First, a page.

Women’s land ownership plays a noteworthy role in improving various development indicators, including her own wellbeing and children’s food and nutrition security. However, the literature linking women’s access to land rights to the nutritional security of children in Pakistan is limited, even though it is a country facing enormous challenges of childhood malnutrition and gender discrimination. This paper contributes to the existing literature on the benefits of empowering women by studying the association and pathways between women’s land rights and child nutrition, using the 2012–2013 Pakistan Demographic and Health Survey. The ordinary least squares (OLS) regression results indicate that women’s individual land ownership and women’s autonomy in large-scale family purchases have a positive impact on children’s food and nutrition security (FNS). The results of quantile regression (QR) show that these effects are more pronounced in cases of children with severe stunted growth. In addition, a structural equation model shows that the positive relationship between women’s land ownership and child nutrition is partially mediated by women’s increased decision-making power in large-scale household purchases. Our research concludes that ensuring women’s land rights can improve women’s autonomy, which can be an effective policy tool that not only improves women’s welfare but also improves their children’s nutritional security.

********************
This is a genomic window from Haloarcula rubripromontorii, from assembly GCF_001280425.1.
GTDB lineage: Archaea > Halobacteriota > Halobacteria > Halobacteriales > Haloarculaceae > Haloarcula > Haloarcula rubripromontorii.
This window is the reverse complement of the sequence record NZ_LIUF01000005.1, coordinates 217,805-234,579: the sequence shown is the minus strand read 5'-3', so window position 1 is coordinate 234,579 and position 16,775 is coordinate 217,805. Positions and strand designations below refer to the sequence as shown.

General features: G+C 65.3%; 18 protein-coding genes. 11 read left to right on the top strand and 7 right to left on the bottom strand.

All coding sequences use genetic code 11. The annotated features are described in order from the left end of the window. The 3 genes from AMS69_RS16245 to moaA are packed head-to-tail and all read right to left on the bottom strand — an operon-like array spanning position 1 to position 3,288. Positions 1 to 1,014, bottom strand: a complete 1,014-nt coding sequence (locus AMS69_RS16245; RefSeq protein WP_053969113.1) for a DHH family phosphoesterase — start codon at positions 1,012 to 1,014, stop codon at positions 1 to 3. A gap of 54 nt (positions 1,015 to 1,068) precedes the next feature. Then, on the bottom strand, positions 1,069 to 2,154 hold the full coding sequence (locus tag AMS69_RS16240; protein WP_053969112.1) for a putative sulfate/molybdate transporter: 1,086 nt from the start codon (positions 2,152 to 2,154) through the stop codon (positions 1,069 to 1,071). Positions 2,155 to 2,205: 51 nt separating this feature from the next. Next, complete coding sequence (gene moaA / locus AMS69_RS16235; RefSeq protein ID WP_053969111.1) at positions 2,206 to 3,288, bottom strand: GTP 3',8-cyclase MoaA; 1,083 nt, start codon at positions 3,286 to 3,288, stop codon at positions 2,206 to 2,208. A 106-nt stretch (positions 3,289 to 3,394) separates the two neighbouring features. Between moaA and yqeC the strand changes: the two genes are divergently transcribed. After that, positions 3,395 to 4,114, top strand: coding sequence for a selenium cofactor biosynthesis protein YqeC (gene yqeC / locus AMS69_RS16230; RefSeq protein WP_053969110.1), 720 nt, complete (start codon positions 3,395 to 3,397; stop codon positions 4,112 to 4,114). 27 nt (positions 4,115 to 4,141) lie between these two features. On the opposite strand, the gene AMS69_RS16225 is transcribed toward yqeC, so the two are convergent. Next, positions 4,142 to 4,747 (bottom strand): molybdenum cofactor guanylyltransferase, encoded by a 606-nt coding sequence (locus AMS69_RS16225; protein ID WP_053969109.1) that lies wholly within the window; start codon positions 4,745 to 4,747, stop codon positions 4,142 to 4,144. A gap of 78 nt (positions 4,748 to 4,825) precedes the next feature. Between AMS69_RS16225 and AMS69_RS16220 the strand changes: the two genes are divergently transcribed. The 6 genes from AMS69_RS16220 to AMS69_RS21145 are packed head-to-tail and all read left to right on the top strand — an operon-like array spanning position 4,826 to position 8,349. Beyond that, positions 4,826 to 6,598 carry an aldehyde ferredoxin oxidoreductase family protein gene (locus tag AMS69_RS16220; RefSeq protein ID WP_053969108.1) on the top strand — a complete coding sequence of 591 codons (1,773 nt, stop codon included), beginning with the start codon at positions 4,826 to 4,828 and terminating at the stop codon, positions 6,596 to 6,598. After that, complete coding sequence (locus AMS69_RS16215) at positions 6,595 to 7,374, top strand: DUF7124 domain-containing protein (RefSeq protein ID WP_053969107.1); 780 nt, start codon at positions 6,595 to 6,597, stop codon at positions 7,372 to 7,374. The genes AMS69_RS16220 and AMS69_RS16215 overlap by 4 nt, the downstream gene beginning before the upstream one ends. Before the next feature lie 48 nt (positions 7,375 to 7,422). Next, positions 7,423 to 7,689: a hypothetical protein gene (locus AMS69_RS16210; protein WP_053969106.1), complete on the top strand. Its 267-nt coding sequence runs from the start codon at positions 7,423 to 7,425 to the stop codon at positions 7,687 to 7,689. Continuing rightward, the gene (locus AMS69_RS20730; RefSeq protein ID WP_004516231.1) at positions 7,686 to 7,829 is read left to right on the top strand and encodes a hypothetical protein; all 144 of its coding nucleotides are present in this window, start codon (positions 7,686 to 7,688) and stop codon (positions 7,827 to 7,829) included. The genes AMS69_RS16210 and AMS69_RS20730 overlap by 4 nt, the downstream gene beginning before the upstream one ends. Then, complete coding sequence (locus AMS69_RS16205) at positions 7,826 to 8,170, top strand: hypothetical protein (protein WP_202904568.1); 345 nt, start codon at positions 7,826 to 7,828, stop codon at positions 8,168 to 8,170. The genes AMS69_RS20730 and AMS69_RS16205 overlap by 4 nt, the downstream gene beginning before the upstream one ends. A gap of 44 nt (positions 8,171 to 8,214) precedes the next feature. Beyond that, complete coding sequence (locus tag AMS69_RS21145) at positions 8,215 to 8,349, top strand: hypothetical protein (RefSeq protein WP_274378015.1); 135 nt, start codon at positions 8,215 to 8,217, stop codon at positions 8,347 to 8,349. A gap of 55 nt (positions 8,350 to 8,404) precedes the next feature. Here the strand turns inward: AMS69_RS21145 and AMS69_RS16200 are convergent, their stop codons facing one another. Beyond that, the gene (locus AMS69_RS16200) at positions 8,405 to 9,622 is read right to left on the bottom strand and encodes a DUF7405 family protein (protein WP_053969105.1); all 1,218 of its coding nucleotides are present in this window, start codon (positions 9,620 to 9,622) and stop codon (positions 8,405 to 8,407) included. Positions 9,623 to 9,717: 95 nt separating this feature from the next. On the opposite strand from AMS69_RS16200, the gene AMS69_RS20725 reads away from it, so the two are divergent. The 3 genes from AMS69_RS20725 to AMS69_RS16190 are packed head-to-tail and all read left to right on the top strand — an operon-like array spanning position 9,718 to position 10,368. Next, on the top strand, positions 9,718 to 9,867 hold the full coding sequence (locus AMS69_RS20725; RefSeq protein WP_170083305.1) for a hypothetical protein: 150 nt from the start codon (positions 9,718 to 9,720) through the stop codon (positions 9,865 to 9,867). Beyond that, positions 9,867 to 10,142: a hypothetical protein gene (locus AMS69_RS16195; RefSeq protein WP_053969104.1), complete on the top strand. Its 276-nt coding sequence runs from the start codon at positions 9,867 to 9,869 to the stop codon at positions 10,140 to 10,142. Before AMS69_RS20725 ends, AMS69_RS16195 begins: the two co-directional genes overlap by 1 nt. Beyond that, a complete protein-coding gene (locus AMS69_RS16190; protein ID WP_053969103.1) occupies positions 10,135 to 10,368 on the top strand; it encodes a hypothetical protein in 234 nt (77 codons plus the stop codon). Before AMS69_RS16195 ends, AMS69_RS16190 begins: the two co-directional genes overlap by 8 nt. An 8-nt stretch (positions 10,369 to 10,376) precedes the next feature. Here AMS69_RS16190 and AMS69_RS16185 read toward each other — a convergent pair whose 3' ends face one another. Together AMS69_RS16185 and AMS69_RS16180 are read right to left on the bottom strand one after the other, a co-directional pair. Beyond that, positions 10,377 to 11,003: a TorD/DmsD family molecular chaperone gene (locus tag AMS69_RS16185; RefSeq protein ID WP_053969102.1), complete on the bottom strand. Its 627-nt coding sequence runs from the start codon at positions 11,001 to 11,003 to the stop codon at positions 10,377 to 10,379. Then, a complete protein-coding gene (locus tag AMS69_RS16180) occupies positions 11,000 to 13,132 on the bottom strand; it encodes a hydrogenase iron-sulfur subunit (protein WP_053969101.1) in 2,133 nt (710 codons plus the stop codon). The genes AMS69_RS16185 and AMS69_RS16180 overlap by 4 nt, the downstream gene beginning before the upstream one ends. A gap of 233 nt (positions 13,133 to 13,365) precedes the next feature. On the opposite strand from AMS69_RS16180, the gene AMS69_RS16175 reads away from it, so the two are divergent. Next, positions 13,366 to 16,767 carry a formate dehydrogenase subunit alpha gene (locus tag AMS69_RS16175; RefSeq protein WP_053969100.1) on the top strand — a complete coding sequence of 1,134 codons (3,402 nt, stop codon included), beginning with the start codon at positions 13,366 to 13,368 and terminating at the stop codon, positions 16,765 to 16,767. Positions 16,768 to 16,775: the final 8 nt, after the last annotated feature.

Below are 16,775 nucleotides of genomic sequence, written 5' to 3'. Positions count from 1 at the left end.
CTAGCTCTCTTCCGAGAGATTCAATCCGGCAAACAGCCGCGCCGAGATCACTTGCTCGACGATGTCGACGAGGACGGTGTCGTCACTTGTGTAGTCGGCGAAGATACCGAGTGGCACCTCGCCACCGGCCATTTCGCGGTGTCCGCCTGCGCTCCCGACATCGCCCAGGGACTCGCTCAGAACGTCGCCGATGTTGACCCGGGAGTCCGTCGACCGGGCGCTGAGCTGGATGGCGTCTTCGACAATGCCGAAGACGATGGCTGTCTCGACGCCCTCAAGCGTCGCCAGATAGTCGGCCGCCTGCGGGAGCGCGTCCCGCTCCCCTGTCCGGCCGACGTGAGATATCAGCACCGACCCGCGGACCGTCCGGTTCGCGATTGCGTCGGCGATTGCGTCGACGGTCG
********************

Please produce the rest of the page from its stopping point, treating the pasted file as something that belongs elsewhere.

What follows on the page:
This is an open access article distributed under the Creative Commons Attribution License
which permits unrestricted use, distribution, and reproduction in any medium, provided the original work is properly cited